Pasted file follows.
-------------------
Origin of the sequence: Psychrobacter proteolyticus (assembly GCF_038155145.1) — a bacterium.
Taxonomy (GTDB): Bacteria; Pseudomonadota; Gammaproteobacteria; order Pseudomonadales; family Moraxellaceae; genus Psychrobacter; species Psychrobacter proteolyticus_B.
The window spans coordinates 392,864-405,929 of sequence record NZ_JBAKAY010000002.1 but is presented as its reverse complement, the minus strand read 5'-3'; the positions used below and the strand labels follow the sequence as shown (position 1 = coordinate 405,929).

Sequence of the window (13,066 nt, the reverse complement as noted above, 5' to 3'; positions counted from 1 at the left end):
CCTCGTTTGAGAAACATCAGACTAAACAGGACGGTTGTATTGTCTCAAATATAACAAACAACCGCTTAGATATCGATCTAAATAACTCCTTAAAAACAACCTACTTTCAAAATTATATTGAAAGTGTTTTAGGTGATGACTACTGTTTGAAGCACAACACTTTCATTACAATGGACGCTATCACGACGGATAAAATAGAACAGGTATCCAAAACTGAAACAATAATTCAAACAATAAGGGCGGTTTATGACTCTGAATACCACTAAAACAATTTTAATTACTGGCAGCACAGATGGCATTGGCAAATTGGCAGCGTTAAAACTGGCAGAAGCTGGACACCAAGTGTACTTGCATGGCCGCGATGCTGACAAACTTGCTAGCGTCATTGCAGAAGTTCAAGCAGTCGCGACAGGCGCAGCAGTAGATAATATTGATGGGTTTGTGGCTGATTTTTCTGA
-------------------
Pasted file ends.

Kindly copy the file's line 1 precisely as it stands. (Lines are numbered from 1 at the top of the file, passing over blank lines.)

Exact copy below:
Origin of the sequence: Psychrobacter proteolyticus (assembly GCF_038155145.1) — a bacterium.